Read about the cast and company’s visit to Ten Chimneys – and see photos of the Lunts’ home – in ATC Literary Manager Jenny Bazzell’s rehearsal blog.

Festival of the Arts celebrates re-opening of downtown Phoenix’s Herberger Theater

The Herberger Festival of the Arts celebrates the grand re-opening of the Herberger Theater Center featuring performances, food, art, live music, film festival shorts by the Phoenix Film Foundation, children’s activity area and more.

Saturday, October 2, 2010
10am – 6pm
Herberger Theater Center – indoors and out!

Click here for an invitation (.pdf).

FREE admission for kids 12 and under & $5.00 ages 13 and up. Tickets must be purchased at the gate the day of the festival.

The Performance Schedule can be found here.

A list Festival of the Arts Participants is here.


Herberger Theater Center, 222 East Monroe in downtown Phoenix. The festival entrance is located off of 3rd Street between Van Buren & Monroe.  Monroe Street will be closed for the festival.

FREE parking at Arizona Center parking garage courtesy of Arizona Center!
Located at 5th Street & Fillmore.

For information or sponsorship opportunities, contact Laurene Austin, 602-254-7399 x105 or email.

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7 healthy signs for the metro Phoenix arts scene

[Source: Kerry Lengel, Arizona Republic] — There’s no point in soft-pedaling it: The great financial panic of 2008-09 sent Valley arts organizations into a tailspin.  Cautious consumers sat on their wallets instead of opening them up at the box office, and big corporations had less cash to send trickling down to the non-profits.  So performing companies canceled shows, slashed production budgets and cut staff., a high-profile campaign to raise donations, fell flat.  The latest bad news comes from the West Valley, where the Heard Museum plans to shutter its satellite gallery and the West Valley Art Museum has closed its doors while scrambling to raise $150,000 to keep it afloat.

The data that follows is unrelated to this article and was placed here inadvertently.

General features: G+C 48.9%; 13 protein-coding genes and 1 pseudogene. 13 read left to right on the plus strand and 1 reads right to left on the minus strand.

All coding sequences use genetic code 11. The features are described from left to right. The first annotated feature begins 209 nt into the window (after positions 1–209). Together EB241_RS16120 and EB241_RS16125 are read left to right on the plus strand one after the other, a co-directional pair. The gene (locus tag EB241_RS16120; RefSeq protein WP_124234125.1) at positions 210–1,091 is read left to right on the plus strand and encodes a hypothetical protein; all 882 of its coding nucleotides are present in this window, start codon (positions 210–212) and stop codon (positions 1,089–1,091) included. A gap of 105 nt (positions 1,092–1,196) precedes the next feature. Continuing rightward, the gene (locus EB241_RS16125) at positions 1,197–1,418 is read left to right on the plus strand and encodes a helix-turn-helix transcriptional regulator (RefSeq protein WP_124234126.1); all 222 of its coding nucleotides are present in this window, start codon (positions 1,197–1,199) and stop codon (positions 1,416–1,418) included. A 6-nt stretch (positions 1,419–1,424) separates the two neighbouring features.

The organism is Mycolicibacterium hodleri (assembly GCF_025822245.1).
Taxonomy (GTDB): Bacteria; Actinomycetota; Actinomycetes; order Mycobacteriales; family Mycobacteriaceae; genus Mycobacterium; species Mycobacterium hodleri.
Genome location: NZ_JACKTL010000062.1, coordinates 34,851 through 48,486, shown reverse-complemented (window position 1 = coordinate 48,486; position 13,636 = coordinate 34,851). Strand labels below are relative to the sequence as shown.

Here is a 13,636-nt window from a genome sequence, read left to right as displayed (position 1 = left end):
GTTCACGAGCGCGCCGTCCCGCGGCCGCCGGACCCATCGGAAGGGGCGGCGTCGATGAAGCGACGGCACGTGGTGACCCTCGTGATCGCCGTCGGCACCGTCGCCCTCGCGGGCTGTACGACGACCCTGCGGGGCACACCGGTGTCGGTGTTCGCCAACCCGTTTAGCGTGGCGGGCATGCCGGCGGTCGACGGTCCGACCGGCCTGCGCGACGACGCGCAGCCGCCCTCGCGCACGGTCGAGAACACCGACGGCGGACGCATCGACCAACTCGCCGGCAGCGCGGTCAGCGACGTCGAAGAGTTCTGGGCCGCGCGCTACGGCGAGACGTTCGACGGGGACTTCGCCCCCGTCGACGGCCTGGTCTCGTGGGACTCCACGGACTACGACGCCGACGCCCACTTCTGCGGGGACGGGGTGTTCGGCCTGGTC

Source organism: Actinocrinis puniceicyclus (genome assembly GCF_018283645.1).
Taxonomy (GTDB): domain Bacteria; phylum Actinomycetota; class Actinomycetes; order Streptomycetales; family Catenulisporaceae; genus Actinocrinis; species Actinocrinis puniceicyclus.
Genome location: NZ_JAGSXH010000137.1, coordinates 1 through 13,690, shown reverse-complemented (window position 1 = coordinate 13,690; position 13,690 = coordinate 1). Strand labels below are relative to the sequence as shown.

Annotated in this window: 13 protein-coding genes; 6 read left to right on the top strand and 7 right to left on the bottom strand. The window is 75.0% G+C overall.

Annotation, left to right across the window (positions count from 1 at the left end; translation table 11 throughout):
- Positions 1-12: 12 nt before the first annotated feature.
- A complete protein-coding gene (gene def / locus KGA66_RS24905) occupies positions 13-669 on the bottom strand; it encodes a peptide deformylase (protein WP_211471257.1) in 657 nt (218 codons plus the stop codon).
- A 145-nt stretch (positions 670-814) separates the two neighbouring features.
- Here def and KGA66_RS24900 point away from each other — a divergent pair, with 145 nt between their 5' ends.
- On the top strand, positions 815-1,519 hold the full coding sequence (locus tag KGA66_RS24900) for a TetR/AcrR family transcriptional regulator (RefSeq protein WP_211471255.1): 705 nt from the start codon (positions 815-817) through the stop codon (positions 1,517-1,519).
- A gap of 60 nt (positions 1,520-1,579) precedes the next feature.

With the 2009-10 season revving up this month, anxiety about ticket sales and charitable giving remains high.  But the show must go on, and there are hundreds of dedicated individuals, in the spotlight and behind the scenes, who are working to make sure that the crisis doesn’t spin into an arts apocalypse.  To counter the gloom and doom, here are seven reasons to be optimistic about the state of the arts:

  1. Up-and-coming companies: Arizona Opera and Ballet Arizona remain strong, but they are no longer the only game in town.  The upstart Phoenix Opera has brought in top-notch singers for two years of traditionalist stagings, while Novaballet, entering its second season, is committed to cutting-edge choreography that brings dance into the 21st century.
  2. New works: For theaters, the temptation might be to rely on familiar titles to fill seats.  Yes, there’s a bit of that in the coming season.  But in addition to the return of “The Phantom of the Opera,” ASU Gammage is bringing in-the-now Broadway hits “In the Heights” and “August: Osage County” (last year’s Tony winners for best musical and best play, respectively).  Actors Theatre has four Arizona premieres on the bill, while Arizona Theatre Company will be staging a new adaptation of “The Kite Runner” and commissioning a world-premiere comedy, “The Second City Does Arizona.”